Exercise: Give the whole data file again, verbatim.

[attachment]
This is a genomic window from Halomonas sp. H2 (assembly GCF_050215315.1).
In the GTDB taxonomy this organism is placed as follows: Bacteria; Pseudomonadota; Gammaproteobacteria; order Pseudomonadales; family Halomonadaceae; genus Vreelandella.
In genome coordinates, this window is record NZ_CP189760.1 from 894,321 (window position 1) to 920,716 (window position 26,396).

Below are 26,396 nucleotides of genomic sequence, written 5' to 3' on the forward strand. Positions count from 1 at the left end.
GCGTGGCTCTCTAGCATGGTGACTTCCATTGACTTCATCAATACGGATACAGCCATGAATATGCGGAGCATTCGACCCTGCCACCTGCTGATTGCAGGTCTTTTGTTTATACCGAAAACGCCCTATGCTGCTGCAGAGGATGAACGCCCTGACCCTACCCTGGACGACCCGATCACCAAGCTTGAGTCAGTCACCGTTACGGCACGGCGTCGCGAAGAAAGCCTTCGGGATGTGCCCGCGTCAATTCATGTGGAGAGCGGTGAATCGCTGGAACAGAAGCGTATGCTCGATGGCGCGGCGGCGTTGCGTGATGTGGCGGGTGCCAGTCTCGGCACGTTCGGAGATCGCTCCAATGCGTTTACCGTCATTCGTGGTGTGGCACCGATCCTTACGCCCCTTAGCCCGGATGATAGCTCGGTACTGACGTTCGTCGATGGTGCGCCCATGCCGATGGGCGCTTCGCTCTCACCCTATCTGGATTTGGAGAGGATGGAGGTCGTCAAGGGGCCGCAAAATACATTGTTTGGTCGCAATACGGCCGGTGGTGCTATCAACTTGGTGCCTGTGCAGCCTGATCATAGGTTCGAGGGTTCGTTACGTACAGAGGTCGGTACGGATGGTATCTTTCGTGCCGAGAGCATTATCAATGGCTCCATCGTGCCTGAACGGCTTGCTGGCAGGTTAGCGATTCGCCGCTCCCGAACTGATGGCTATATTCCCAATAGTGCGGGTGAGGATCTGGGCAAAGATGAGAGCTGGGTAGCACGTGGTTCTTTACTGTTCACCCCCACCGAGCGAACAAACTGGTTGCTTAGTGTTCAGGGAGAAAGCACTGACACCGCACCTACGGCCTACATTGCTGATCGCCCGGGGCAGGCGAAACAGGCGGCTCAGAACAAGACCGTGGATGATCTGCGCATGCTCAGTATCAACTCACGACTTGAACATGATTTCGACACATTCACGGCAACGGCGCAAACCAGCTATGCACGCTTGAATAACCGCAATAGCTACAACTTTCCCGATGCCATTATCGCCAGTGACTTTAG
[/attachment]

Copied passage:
This is a genomic window from Halomonas sp. H2 (assembly GCF_050215315.1).
In the GTDB taxonomy this organism is placed as follows: Bacteria; Pseudomonadota; Gammaproteobacteria; order Pseudomonadales; family Halomonadaceae; genus Vreelandella.
In genome coordinates, this window is record NZ_CP189760.1 from 894,321 (window position 1) to 920,716 (window position 26,396).

Below are 26,396 nucleotides of genomic sequence, written 5' to 3' on the forward strand. Positions count from 1 at the left end.
GCGTGGCTCTCTAGCATGGTGACTTCCATTGACTTCATCAATACGGATACAGCCATGAATATGCGGAGCATTCGACCCTGCCACCTGCTGATTGCAGGTCTTTTGTTTATACCGAAAACGCCCTATGCTGCTGCAGAGGATGAACGCCCTGACCCTACCCTGGACGACCCGATCACCAAGCTTGAGTCAGTCACCGTTACGGCACGGCGTCGCGAAGAAAGCCTTCGGGATGTGCCCGCGTCAATTCATGTGGAGAGCGGTGAATCGCTGGAACAGAAGCGTATGCTCGATGGCGCGGCGGCGTTGCGTGATGTGGCGGGTGCCAGTCTCGGCACGTTCGGAGATCGCTCCAATGCGTTTACCGTCATTCGTGGTGTGGCACCGATCCTTACGCCCCTTAGCCCGGATGATAGCTCGGTACTGACGTTCGTCGATGGTGCGCCCATGCCGATGGGCGCTTCGCTCTCACCCTATCTGGATTTGGAGAGGATGGAGGTCGTCAAGGGGCCGCAAAATACATTGTTTGGTCGCAATACGGCCGGTGGTGCTATCAACTTGGTGCCTGTGCAGCCTGATCATAGGTTCGAGGGTTCGTTACGTACAGAGGTCGGTACGGATGGTATCTTTCGTGCCGAGAGCATTATCAATGGCTCCATCGTGCCTGAACGGCTTGCTGGCAGGTTAGCGATTCGCCGCTCCCGAACTGATGGCTATATTCCCAATAGTGCGGGTGAGGATCTGGGCAAAGATGAGAGCTGGGTAGCACGTGGTTCTTTACTGTTCACCCCCACCGAGCGAACAAACTGGTTGCTTAGTGTTCAGGGAGAAAGCACTGACACCGCACCTACGGCCTACATTGCTGATCGCCCGGGGCAGGCGAAACAGGCGGCTCAGAACAAGACCGTGGATGATCTGCGCATGCTCAGTATCAACTCACGACTTGAACATGATTTCGACACATTCACGGCAACGGCGCAAACCAGCTATGCACGCTTGAATAACCGCAATAGCTACAACTTTCCCGATGCCATTATCGCCAGTGACTTTAG